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I am trying to get the first row of a file.txt (tab separated strings) and create a new file with one column which is made of the elements of the row I want to extract. I managed to get the first row of the file with

f = open("file.txt", "r")
row1 = f.readline()

I tried the ("new_file.txt", w) after transposing with x.T but it didn't work. After I get the file I should also split in in 10 smaller files.

This is an example of the input file:

rs123  rs15  rs1567  rs43  rs567  rs3564
    1     2       3     4      5       6
    7     8       9    10     11      12

and this is what I need:

rs123
rs15
rs1567
rs43
rs567
rs3564
share|improve this question
    
stackoverflow.com/questions/11755555/… –  user2319961 May 20 '13 at 13:35
    
Please tag your question appropriately, with the language being used, as well as any relevant framework or library. –  Jonathon Reinhart May 20 '13 at 13:36
    
is it properly formatted now? Does your file look exactly like this? –  elyase May 20 '13 at 15:16
    
@user2390900, Just so that you know, atomh33ls's solution is ~10 times slower than mine on my simple test file and gets linearly worse with file size. One reason is that it has to trasverse the list 2 times, one for reading, a second for writing. It also uses a lot more memory because it loads the whole file without need which will lead to MemoryError if filesize > RAM. –  elyase May 21 '13 at 10:44
    
I didn't realize that you could choose only one answer... new to this website... sorry and thanks again for your help –  Ali_Sce May 21 '13 at 10:51

2 Answers 2

up vote 1 down vote accepted
with open('inFile.txt', 'r') as inFile, open('outfile.txt', 'w') as outFile:
    outFile.writelines(line + '\n' for line in inFile.readline().split('\t'))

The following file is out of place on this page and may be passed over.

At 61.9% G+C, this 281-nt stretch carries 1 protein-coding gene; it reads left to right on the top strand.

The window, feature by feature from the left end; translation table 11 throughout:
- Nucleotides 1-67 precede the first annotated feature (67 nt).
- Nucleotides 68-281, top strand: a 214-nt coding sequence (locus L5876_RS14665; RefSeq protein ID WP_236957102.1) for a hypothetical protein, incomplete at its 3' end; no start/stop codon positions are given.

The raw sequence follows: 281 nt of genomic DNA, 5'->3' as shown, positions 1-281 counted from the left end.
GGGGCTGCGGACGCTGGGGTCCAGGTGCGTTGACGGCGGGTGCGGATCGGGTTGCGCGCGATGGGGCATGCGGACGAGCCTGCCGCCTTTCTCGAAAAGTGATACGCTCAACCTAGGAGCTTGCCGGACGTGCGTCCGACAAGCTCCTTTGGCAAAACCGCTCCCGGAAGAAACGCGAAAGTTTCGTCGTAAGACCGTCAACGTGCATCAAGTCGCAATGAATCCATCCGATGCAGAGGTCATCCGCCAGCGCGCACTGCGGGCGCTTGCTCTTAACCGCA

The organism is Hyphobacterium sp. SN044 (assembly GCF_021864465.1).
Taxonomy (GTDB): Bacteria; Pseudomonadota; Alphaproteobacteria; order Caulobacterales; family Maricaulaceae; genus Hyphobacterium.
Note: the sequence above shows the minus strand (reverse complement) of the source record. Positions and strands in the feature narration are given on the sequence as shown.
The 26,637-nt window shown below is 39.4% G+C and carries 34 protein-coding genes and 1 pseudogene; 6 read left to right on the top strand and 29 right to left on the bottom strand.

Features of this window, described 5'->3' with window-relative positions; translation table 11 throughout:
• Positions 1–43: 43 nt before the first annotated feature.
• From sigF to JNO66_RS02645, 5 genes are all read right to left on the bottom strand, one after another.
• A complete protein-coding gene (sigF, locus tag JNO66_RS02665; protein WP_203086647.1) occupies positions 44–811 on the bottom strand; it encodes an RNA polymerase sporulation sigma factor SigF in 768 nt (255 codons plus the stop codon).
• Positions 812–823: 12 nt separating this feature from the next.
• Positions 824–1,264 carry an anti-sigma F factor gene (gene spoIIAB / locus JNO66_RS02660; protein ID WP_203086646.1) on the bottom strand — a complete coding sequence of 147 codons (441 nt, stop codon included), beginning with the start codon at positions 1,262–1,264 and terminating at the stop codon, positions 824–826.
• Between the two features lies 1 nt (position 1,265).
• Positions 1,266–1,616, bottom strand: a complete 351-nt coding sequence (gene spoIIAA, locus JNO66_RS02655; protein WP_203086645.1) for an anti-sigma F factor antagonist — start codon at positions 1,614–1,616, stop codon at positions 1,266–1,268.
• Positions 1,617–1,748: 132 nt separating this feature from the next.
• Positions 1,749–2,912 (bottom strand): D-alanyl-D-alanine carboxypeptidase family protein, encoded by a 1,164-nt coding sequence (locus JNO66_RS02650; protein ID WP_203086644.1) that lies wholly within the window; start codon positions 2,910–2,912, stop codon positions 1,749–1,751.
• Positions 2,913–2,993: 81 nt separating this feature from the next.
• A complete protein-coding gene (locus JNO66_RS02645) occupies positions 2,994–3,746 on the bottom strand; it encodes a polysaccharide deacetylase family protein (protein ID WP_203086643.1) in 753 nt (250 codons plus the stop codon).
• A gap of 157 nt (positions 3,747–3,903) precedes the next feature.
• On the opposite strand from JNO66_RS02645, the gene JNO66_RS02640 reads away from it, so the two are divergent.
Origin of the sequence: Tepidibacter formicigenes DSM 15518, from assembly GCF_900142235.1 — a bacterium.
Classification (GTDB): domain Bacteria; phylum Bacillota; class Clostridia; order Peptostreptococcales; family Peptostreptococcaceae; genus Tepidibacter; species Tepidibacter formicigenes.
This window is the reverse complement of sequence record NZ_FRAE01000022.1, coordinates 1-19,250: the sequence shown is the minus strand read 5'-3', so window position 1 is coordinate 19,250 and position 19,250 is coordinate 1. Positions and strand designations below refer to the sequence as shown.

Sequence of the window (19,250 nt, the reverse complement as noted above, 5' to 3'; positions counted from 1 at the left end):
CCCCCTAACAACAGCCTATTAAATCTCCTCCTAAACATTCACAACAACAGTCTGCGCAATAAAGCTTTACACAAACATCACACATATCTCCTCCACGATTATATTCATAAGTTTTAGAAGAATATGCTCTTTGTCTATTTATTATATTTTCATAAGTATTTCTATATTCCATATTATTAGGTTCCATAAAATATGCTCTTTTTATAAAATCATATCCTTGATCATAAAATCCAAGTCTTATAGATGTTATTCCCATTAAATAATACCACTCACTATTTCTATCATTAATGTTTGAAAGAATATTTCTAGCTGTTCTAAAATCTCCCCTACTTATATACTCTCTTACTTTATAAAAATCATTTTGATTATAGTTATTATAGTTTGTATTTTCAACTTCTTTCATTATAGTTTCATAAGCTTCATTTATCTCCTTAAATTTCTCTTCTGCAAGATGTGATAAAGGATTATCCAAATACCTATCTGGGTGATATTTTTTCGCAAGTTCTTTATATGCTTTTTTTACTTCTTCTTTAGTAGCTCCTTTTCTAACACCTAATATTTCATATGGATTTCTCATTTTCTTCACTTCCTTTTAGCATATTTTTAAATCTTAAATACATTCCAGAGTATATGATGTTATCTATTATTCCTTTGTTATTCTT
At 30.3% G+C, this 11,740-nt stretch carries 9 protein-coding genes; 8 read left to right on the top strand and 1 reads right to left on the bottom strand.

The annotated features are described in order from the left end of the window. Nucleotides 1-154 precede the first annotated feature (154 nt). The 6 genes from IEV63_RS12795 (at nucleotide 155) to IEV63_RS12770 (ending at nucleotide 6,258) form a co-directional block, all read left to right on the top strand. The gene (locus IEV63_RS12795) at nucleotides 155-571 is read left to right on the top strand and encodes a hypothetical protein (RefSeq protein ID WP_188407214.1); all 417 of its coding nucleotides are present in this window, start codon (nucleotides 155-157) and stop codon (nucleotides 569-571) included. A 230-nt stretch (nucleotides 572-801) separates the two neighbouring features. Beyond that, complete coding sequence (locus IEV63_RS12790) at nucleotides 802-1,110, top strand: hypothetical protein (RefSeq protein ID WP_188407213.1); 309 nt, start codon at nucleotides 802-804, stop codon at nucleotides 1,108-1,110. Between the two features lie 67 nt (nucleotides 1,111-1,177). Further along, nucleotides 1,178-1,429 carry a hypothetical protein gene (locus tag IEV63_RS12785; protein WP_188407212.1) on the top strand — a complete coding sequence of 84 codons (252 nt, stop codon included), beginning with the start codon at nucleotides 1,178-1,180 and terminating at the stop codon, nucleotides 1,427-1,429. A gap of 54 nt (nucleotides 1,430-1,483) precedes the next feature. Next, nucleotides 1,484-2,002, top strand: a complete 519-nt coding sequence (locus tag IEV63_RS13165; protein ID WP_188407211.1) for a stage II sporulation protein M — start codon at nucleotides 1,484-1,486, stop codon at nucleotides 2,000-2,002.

To split the file in smaller parts I would use unix split, for example:

split -l $lines_per_file outfile.txt

To find $lines_per_file divide the total number of lines wc -l output.txt by 10.

share|improve this answer
    
Great, it worked! –  Ali_Sce May 20 '13 at 15:42

You could use genfromtxt and savetxt routines:

If you want to save strings (as per the amended question):

import numpy as np
with open('new_file.txt','w') as f:
   for el in np.genfromtxt('file.txt',dtype=None)[0]:
     f.write(str(el)+'\n')

If the data is numerical:

import numpy as np
x=np.genfromtxt('file.txt')[0] 
np.savetxt('new_file.txt',x) 

You could even combine these into one line:

np.savetxt('myfile2.dat',np.genfromtxt('myfile.dat')[0])
share|improve this answer
    
Thank you, this would work if I had numbers but the output is a col of nan because I have strings. I tried to set dtype="S10" or dtype="object" but it doesn't work. –  Ali_Sce May 20 '13 at 15:22
    
This won't work as numpy arrays must have homogenous data, only strings or only floats. –  elyase May 20 '13 at 15:41
    
Updated to reflect the changed question. –  atomh33ls May 20 '13 at 16:33

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